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Hallo-why would you spend that much on a costume?

I’m not a Halloween person. I don’t like to be scared, I’m not into dressing up in revealing clothing that will be worn once and only once (or ever, for that matter), and I find clubs and parties to be claustrophobic and loud. Yes, I am an 80 year old trapped in the body of a 24 year old, why do you ask?

While I don’t get into the spirit of the holiday, millions of Americans are very much into this ghoulishness (Number 1, see what I did there? Number 2, apparently ghoulishness is a real word). Halloween spending is expected to hit $6.9 billion (yeah, with a “b”) this year. This is actually a huge decrease from last year’s $8 billion (also with a “b”). Apparently the government shutting down is scaring the average consumer more than Miley’s VMA performance scared the Smith family.

That being said, for any of you that are in the holiday spirit, there are a million and five ways to save on Halloween. Here are five of those ways. Feel free to list the other one million in the comments.

1) Thrift shopping. What, what, what, what… Take a cue from my fellow ginger Macklemore and hit up your local thrift store for some frightening duds! Your frugal self probably hangs out there on the reg anyways, might as well pick up a costume while you’re at it. Costumes you can easily create for cheap from the thrift store include: farmer, hobo, eighties dude/chick, nineties dude/chick, or zombie. Or, you know, something not stereotypical of thrift store duds.

If you are really lucky, you could find actual Halloween costumes (in great condition) there! After all, most people only wear these costumes once. On that note…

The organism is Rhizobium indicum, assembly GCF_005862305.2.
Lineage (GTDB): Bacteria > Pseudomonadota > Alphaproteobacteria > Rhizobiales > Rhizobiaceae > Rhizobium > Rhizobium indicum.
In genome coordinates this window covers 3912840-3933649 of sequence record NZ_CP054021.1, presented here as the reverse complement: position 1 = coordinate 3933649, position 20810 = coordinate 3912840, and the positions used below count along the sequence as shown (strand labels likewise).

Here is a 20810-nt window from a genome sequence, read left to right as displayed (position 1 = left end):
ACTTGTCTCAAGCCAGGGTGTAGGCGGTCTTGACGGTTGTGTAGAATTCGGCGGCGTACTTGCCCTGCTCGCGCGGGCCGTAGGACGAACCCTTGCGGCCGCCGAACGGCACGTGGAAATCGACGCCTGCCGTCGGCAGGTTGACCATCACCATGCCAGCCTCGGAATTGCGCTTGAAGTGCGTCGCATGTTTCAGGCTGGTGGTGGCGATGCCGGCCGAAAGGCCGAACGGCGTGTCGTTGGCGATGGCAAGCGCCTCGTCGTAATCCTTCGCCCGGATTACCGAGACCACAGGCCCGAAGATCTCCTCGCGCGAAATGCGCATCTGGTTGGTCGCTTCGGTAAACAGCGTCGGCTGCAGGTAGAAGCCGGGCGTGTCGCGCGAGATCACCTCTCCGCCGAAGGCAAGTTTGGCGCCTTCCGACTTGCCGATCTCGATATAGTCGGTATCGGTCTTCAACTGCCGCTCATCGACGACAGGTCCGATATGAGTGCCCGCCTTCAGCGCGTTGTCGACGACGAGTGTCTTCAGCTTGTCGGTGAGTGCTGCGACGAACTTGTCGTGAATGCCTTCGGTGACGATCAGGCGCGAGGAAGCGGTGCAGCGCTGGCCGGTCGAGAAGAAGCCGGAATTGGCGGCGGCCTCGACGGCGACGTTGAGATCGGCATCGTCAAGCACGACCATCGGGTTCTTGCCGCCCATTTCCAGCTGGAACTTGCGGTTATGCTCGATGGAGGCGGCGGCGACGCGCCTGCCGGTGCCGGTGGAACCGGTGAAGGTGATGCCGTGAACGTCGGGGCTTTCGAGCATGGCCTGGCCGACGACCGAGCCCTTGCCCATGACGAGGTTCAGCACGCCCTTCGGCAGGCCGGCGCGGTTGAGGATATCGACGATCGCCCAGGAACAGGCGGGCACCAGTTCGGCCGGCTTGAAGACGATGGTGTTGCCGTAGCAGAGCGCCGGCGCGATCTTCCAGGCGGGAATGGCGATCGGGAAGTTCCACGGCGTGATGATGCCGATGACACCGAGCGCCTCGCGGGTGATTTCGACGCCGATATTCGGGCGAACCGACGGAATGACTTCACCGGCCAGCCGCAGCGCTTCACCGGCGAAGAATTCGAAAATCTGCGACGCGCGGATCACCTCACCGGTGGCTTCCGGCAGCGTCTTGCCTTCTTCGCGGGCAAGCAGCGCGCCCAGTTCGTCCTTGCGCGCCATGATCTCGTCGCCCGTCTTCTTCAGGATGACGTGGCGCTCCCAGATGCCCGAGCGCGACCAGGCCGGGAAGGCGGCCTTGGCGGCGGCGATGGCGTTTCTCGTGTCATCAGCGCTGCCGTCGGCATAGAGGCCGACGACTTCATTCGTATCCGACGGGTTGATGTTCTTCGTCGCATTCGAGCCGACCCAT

2) Swap with your friends. You will never need a naughty kitten outfit more than once in your life (unless you and your partner are into that!), so swap with a friend. You can be a naughty cop or naughty pirate this year. Why are all costumes naughty? Look at this shit. That’s right, toddlers are “naughty” now. Because sexualizing children is a great idea, Wal-Mart.

3) Plan ahead. When is the cheapest time to buy costumes? After Halloween. This won’t work for this year, but it will work for years to come. You’re finance nerds, delayed gratification should be your middle name these days.

Note: do not apply this to Halloween candy. A) I’m not sure if one year old candy is a great treat for your neighborhood kids and B) you know that candy won’t make it to Halloween. Don’t kid yourself into thinking you have enough self control to leave Kit Kat bars and peanut M&Ms unopened for the longest 365 days of your life.

4) Get crafty. Use Pinterest and crap you already have to make costumes. Green sweatshirt? Great! Dig out the Christmas decor early and go as a tree. Purple or green balloons? Blow them up and go as grapes! Lingerie and animal ears? According to Mean Girls, that’s all you need! Go as a promiscuous animal, because that’s totes normal.

5) Just be a hermit. Don’t do anything. Nothing. Halloween will just make you plump and put you approximately $75 in the hole. Turn off your porch lights, open a bottle of wine, and crack open a book, just like every other night. If you live in Portland and are boycotting Halloween, you can hang out with me. Just don’t talk to me, this book is really good…

What are you doing for Halloween? Any creative ideas to save cash?

[Image from Uproxx]

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Erin Thompson

Erin Thompson spent years managing her own blog about budgeting and debt. Because of that, she has great insights not only about managing spending and borrowing but also about running websites profitably. When she's not writing articles for us, she's traveling and looking for new types of wines to try.
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